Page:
|Searching for Information: The best source
at St. Olaf online for psych information is Psych Info; go to St. Olaf, Libraries,
Indexes and databases, Social Sciences, and then you have two choices:
1) go to Psych Info directly, or 2) go to Cambridge Scientific Abstracts,
and you can select Psych Info, among other resources (check all that are
relevant). If you're searching for both psychological and medical news/information,
Cambridge is the better choice -- it also has Medline, the government's database
for medical information, and ERIC (Educational database, with lots of psych
info, but not as complete as Psych Info.
Back on the social sciences site, Expanded Academic ASAP is a broad site, including some medical and some psych info. All of these are abstract searches...you'll need to find or order the actual articles if the abstracts look relevant. We have a few journals online, but not many -- go to libraries, then electronic journals; the psych-relevant ones that I found are Annual Review of Psychology; Journal of Health and Social Behavior; Journal of Community Psychology; and Journal of Clinical Psychology. There may be others. However, I would focus on finding the best information through searches of the abstracts, then getting the articles. If you need to order them, it takes about 7-10 days to receive them; start now!
Locating articles: When you have run a search and the titles of the abstracts matching your search are listed, click "location" by an article of interest, and then click St. Olaf and Carleton to see whether we have this or not; occasionally the article is listed as being available online - if not, you can order it online (see boxes below St. Olaf and Carelton). Sometimes, you may be able to directly access a particular journal article in full text by doing the following: use Google as your search engine, then type in the full name of the journal, and try searching for your article - some permit this, others don't. Some require you to register, but allow free access. Don't count on this, but sometimes it works. A search of Google for "free journals" pulls up a site listing many "free" medical journals but a few others as well, some of which have free trial periods, or are free if they are the current issue only, or past issues only (e.g., 6 month ago). Some are simply free! BMJ is one of these - it's actually an access point to a collection of medical journals, including BMJ (British Medical Journal), accessed at www.bmj.com.
Cutting edge drugs/medical research news: try PR Newswire, Reuters Health News, or Business Wire - do a search on their news.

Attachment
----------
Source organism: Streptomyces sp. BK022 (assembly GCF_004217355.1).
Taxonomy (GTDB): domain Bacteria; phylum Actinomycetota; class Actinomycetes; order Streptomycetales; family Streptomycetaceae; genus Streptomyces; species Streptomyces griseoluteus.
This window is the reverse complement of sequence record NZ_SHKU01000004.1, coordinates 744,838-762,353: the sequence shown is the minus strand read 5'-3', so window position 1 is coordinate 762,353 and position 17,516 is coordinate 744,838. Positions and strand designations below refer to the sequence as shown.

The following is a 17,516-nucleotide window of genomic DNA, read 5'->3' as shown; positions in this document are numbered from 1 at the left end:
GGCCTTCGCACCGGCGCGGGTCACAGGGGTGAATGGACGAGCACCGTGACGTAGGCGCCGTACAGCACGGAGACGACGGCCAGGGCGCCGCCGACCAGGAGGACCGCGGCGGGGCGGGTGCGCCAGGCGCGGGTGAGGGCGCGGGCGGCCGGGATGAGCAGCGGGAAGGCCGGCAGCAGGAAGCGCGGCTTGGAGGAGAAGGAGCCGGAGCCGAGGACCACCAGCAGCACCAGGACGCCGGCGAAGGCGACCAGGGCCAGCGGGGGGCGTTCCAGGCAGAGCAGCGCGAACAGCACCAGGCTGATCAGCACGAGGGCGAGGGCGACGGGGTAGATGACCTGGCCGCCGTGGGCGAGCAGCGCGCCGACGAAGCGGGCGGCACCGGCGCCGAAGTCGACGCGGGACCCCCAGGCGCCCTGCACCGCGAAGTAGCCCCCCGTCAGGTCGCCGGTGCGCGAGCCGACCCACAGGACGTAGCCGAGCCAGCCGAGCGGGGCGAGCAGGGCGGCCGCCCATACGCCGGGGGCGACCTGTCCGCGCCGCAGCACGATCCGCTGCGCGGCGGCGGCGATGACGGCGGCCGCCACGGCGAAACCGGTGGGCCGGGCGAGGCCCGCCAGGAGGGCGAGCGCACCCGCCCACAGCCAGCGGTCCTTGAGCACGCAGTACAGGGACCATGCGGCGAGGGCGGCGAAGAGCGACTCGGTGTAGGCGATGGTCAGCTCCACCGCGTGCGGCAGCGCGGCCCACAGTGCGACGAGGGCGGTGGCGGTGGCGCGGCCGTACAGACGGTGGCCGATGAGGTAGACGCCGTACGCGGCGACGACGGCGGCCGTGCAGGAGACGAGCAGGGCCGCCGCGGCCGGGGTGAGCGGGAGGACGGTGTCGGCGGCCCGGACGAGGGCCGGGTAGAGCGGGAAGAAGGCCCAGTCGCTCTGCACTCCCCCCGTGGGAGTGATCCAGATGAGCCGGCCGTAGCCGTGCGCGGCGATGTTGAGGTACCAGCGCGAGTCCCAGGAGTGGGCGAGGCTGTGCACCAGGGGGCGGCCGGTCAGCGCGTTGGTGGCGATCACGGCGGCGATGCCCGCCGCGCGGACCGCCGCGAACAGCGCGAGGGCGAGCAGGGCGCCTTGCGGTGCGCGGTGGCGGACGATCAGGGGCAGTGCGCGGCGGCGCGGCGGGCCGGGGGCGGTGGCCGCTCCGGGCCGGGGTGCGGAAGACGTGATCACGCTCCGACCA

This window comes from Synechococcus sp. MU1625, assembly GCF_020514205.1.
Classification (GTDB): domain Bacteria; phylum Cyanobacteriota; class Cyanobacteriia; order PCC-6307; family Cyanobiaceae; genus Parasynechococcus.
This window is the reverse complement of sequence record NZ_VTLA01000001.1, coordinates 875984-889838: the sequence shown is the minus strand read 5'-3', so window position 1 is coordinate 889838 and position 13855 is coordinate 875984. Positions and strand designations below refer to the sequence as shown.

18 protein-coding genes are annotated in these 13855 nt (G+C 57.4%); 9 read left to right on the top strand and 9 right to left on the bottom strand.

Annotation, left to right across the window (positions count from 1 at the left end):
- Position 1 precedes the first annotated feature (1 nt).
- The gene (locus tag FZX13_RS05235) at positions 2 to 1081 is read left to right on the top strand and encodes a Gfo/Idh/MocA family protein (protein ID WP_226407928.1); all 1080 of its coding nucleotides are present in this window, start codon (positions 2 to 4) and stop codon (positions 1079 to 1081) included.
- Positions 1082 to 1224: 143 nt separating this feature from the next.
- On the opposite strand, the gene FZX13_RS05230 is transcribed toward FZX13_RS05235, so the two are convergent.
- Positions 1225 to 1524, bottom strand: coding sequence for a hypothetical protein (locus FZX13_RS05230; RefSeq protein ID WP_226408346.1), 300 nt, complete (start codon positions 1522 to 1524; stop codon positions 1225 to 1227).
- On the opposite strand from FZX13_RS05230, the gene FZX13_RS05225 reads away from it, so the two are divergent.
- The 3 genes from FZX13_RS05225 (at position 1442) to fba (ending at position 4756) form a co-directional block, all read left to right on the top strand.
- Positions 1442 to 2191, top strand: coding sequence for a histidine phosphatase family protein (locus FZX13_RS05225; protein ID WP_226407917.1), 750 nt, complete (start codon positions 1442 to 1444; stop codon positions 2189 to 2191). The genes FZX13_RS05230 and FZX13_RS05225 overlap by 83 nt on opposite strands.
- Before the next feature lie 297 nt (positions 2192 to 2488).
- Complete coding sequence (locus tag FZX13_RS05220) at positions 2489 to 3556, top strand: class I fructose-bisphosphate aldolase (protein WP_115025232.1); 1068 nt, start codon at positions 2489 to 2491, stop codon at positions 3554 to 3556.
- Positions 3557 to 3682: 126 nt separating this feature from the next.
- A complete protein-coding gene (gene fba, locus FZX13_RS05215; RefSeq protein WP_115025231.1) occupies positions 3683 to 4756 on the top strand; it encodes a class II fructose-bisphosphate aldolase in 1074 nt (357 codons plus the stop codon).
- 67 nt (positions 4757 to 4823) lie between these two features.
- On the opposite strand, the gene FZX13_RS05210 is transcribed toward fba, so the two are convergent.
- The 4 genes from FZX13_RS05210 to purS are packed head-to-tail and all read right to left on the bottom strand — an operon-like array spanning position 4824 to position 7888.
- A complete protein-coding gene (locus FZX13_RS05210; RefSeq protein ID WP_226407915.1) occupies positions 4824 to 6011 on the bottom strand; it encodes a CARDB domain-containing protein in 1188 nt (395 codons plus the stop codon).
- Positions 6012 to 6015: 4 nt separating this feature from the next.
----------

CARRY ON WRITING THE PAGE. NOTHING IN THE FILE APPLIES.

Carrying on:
Web sites that may have relevant information: www.apa.org American Psychological Association; http://www.nimh.nih.gov/wmhc/index.cfm New Women's Mental Health Consortium web site (NIMH). For the latest NIMH news, you can subscribe to their email service; go to the "NIMH-E-NEWS LISTSERV" section of the NIMH web site <http://www.nimh.nih.gov>. Medscape is a good medical site for a variety of health and mental health news. It has Medline (free registration required), but it also has news, continuing medical education articles (CME's - more indepth treatment of an issue followed by a quiz), drug info, specialty sites (e.g., cardiovascular, mental health, women's health, cancer, etc.), and other areas.
APA Style for Papers - summary See Publication Manual of the American Psychological Association (APA) for further details. Excerpted from 4th Ed.
Format: Papers should be in APA style. Papers should be typed on one side of the paper, double spaced throughout (including the references), with margins of at least 1 inch. All pages must be numbered. The first page should include the title of the paper, first name, middle initial(s) and last name of the author(s), and for each author a short institutional address (St. Olaf College, Northfield, MN). [If you are sending this to a journal, you also need an abbreviated title as a header (top right hand corner of every page), and at the bottom of the first page give the full name and address (including telephone and e-mail address if possible) of the author to whom all correspondence (including proofs) should be sent. You may omit this if this is a paper for class.] The second page should repeat the title and contain an abstract of no more than 200 words. The third page should repeat the title as a heading to the main body of the text.
Research Papers (involving data collection and/or analysis): Use the headings Introduction, Methods (subheadings: Subjects, Procedure, Materials), Results, Discussion.
Library research paper: include Introduction; other headings and subheadings should be specific to your topic to help the reader identify the major areas of the paper.
All papers: References, Appendices and Tables are at the end of the paper.
in text: References should follow APA style. All references
in Reference List must be cited in the text.
1 author: cite author's last name and year of publication e.g., a study of ...found ... (Woods, 1995) or Woods (1995) found ....
2 authors: always use both in text, e.g., A study of ADHD (Mansell & McGill, 1995) or Mansell and McGill (1995) found....Note the use of "&" and "and".